Keeping the customer in focus isn't easy. Everybody wants a share of a juicy account, and customers aren't always well served in the rush to carve up their business. The task for managers is to seek out ways to better align their organizations and satisfy customers' needs while effectively controlling costs.
Banks are not blessed with an arsenal of exclusive products, so they must seek innovations where they can. Look, for instance, at the opportunities that come with the personal computer revolution. Cheaper and better technology is driving the electronic interface down market from the very large companies into the middle market. Eventually, it will reach into the small-business area, too.
Banks need to be prepared. Already personal computers have moved into the small-business environment in a big way.
The proposed union of Microsoft and Quicken could alter the way small firms - as well as individuals - handle checks and settle accounts. Microsoft says it intends to work with banks as it develops new software, but banks also need to educate and help their customers get ready for whatever comes down the electronic highway. This is simply another service channel to be exploited.
In a sense, the PC-based software packages that can handle cash flow sweeps and investment plans are analogous to cash management products for middle-market customers. Educating customers about any of these products can help keep the account, defend against competition, and even consolidate a relationship. The electronic interface is appealing because it is cost- effective. And it just might help banks maintain their small-business franchise.
Sometimes, bankers worry that cash management accounts will speed the cannibalization of core deposits. Margins may get squeezed, but the savvy banker seeks offsetting compensation in the form of greater sales opportunities for other products and more stable fees.
In fact, the leading cash management provider in a market often enjoys the largest share of deposits. For attracting new customers, cash management ranks second only to credit availability as small businesses grow.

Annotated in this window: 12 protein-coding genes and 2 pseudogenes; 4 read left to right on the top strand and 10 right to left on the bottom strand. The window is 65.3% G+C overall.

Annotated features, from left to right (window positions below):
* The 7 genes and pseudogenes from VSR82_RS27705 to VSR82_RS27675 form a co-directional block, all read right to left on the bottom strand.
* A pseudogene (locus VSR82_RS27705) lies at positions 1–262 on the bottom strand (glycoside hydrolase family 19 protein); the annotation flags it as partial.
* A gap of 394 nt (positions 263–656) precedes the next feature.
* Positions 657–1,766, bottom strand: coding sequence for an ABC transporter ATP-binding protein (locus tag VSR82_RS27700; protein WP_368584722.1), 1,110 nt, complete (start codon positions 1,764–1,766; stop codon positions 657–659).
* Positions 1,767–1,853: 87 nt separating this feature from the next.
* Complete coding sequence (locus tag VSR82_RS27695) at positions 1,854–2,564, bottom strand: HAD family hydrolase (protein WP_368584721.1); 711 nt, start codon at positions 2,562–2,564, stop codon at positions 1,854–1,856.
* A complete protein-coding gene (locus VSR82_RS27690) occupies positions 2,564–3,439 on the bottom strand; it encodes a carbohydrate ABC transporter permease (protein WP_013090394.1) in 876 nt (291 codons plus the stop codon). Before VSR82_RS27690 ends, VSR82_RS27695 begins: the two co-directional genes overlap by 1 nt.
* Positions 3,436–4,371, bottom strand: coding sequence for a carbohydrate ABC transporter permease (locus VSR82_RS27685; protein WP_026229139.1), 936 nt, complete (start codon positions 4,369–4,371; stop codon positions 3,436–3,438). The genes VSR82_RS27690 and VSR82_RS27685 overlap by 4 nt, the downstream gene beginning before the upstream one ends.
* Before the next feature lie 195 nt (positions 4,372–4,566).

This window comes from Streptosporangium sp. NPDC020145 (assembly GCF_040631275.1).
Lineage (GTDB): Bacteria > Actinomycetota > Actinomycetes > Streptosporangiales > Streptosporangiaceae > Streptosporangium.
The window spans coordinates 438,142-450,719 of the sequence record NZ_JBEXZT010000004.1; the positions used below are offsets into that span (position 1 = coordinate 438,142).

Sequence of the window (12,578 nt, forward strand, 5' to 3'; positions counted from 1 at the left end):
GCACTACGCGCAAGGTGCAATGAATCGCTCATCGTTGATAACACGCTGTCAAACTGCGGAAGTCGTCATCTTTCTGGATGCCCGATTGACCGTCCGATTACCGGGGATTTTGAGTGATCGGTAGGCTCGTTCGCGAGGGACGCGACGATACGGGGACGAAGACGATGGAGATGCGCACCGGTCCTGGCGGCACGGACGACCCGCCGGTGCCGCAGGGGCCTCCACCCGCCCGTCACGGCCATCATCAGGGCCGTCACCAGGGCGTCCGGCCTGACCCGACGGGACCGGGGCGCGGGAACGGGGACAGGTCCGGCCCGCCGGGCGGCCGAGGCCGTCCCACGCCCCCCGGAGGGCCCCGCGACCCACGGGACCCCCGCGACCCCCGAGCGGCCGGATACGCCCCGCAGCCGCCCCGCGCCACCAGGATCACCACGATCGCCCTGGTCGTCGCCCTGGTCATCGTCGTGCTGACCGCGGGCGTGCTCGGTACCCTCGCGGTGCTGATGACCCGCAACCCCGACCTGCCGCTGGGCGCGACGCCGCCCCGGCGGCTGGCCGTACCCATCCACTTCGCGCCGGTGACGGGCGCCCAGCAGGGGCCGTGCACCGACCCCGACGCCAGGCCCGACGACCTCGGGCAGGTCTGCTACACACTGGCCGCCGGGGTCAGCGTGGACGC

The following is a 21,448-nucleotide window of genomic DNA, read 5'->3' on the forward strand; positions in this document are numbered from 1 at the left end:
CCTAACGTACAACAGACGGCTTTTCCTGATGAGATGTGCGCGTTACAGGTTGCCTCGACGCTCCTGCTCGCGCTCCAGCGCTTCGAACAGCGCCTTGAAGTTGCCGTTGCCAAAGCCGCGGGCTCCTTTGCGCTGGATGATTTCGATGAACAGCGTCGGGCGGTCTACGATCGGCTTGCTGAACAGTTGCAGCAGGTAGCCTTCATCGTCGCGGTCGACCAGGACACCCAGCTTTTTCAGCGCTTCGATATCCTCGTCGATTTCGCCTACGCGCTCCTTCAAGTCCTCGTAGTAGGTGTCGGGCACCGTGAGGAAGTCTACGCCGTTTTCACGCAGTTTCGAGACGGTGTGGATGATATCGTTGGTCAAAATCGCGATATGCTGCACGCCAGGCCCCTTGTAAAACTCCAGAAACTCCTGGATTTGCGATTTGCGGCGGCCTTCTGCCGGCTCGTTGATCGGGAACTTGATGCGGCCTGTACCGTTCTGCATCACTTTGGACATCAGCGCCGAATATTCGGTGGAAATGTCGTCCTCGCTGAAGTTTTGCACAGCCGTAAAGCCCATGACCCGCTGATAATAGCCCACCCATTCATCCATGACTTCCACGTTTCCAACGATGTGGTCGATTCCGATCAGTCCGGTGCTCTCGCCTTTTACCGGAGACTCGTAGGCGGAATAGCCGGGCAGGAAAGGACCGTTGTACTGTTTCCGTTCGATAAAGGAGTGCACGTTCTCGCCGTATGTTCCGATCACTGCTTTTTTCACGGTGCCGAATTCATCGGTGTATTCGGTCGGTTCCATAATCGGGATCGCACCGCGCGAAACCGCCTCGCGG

Most small firms remain loyal and profitable customers, but few, if any, banks can take that allegiance for granted. Competition is mounting. The nonbanks want in.
Small businesses tend to act like individual retail customers, looking to banks mainly for checking accounts. Barely 23% establish lines of credit. Only a quarter take out auto loans, and a mere 12% use equipment loans.
A couple of examples help paint the picture. GE Capital Corp. has established itself as a market leader in equipment leasing and management, chalking up rapid increases in market share. In part, its success comes from forming a special small-business development group that leverages a superior understanding of equipment to provide better engineering support and to improve management of residual risk.
Another competitor banks face is Merrill Lynch & Co. with its cash management accounts targeted at small businesses with annual sales of $1 million to $150 million. The focus at Merrill is on understanding small businesses and building strong relationships to cross-sell business owners who have personal accounts with the firm.
These and other competitors launch products that offer more flexibility or convenience. They also take advantage of the regulatory restrictions that penalize banks. But that is hardly the point. Most banks were slow to react when the mutual funds started siphoning off their individual retail customers. The danger is that more small businesses could join the exodus if banks don't pay attention and get out ahead.
Competition also looms large in supplying small businesses with retirement plans. Already mutual fund organizations are making sizable inroads by offering small businesses low-cost investment management services for employees.
In one example, firms can pay as little as $5,000 for a plan that manages the accounts of 100 employees with a choice of 27 no-load mutual funds and offers record keeping, trust function, and employee education. That's hard to match, but not impossible if the underlying relationship is right.
The importance of smaller service firms is hard to overstate. As the U.S. economy matures and moves away from its traditional industrial base, the number of small service firms will mount. So will their attraction as suppliers of significant deposit income.
Mr. Mara is a vice president and Mr. Gregor a senior vice president at Morristown, N.J.-based Gemini Consulting.